Vous êtes sur la page 1sur 3

Newton's Law Proportionality Constant (g sub c ; gc) | Univer...

http://uipspuchd.blogspot.com/2014/06/newtons-law-proporti...

4th June 2014 Newton's Law Proportionality Constant (g sub c ; gc)


g sub c is an often misunderstood factor designed for converting various units involving force and mass units in a
number of equations.
gc G subscript C

Introduction to g

This article is about a quantity g sub c, which is used to convert mass units into force units & vice versa.
The value & units of gc are:

In FPS units

In SI units

For readers who are interested in understanding the concept of gc in detail may read further..
The concept of gc arises from the fact that physical quantity force can be expressed in two types of units: mass
units & force units.
Lets understand in detail:

Force and its Units


We know force, the contribution of Newton.
Newton observed that force required to change the momentum of any body is directly proportional to its mass
and acceleration.
That is, F mxa
Or F = kma
At this point force was not defined mathematically and Newton 2nd Law gave a chance to define it.
Scientists defined 1 unit of force as the force required to accelerate 1 kg mass with acceleration of 1 m/s2. This 1
unit was named Newton and we observe the value of constant k comes out to be 1.
Okay, so lets define force a bit differently.
Now we define our unit of force as 1 Newerton as the force required to accelerate 1 kg mass with acceleration of
5 m/s2.
So what complications do we observe with this modification. Oh no, not much
Just that our new 2nd Law of Newerton is F = 1/5ma, and our constant k is 1/5. All the equations of motion would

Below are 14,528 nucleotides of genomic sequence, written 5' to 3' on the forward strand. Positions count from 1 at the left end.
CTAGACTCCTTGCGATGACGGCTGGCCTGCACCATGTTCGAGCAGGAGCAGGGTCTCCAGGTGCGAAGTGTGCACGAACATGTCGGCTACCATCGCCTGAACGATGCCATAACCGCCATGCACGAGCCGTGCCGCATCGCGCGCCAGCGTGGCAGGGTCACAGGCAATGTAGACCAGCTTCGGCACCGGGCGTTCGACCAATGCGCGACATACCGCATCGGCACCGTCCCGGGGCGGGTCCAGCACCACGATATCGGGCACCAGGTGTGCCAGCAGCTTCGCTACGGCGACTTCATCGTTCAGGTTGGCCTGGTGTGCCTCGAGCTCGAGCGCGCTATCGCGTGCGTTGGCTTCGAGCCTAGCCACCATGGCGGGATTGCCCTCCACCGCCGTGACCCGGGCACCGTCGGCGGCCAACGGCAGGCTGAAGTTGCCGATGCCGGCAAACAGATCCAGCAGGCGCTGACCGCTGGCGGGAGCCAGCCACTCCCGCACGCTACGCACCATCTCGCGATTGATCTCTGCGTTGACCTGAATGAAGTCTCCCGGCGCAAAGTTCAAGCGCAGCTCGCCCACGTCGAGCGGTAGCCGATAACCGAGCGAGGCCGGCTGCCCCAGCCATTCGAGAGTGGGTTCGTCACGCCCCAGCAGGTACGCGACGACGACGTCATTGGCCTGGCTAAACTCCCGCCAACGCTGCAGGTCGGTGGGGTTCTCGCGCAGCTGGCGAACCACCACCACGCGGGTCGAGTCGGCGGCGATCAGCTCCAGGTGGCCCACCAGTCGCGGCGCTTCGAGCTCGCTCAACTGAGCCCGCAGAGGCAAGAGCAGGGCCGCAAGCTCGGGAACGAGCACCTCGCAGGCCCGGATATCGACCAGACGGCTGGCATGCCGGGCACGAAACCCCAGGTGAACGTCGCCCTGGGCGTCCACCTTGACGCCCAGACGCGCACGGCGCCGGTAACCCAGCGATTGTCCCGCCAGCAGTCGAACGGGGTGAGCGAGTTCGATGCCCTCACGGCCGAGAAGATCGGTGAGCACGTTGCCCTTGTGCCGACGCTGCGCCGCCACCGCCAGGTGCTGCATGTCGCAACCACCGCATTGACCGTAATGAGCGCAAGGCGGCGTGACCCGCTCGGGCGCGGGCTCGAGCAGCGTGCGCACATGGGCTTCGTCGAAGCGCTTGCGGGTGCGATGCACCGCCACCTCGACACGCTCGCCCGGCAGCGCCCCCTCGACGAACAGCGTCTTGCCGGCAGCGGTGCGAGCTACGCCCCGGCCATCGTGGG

have to adjust force with the new constant 1/5.
Okay, so which force do we know most commonly Weight. Common man uses the word weight but doesnt
mention its units correctly. We still say My weight is 65 kg while kg is the unit of mass and not of weight, i.e.
force. The person should have said 65*9.8 = 637 N.
What scientific world call mass, practical world calls it weight.
How to overcome this situation?? Lets move back
What if we define a new unit of force, and call it
1kgf = weight of 1 kg mass = m x a = 1 x 9.8 m/s2 = 9.8 N.
So, 1 kgf is the force that will produce an acceleration of 9.8m/s2 in a body of 1 kg mass.
What does all this facilitate?? Now a person of 65 kg mass has a weight of 65 kgf. Easy!

1 of 3

7/19/15, 2:19 PM

Newton's Law Proportionality Constant (g sub c ; gc) | Univer...

http://uipspuchd.blogspot.com/2014/06/newtons-law-proporti...

So this is called force units of force and newton (N) was mass unit of force.
But issue doesnt end here we need to refine mathematical form of 2nd law.
F = kma
And
1 kgf = k x 1kg x 9.8 m/s2
Hence k =

And what is this

&

? Its our gc !!!

So gc =

c as a conversion factor

gc is a conversion factor to convert force units ( kgf ) to mass units ( N ) & vice versa.
As an example, to convert 637 N to force units we divide it by gc:
637 N = 637
Dividing this value with gc gives:
= 637
x
= 65 kgf .
These are the units when were working in SI units. When working with FPS units, gc turns out to be:
gc =

32.2

where mass m is in lb, acceleration due to gravity g in


, and force F in
Remember Bernoullis equation? There are two common versions of it:
High School Form

or lbf .

Engineering Form :
Okay, so what is p in the above equation Pressure. And whats pressure? Its force per unit area. Now because
in engineering practice, force is generally expressed as kgf or lbf and hence pressure as
So we introduce gc in Bernoullis equation to convert force units to mass units.

or ,

or as

(for force units of pressure)


or,

If we are going to put Pressure directly in


, we need not consider the presence of gc.
Whenever we need to work with force or any quantity derived from force, like torque, pressure, shear
force, etc., we may need to introduce gc if we are putting the values of these quantities in force units.
Source : g sub c [http://gsubscriptc.wordpress.com/article/home/]

2 of 3

7/19/15, 2:19 PM

Newton's Law Proportionality Constant (g sub c ; gc) | Univer...

http://uipspuchd.blogspot.com/2014/06/newtons-law-proporti...

Posted 4th June 2014 by Hitesh Thukral


Labels: Equation, Explanation, Pharmaceutical Unit Operations, Physics
0

Comment as:

Publish

3 of 3

Add a comment

Select profile...

Preview

7/19/15, 2:19 PM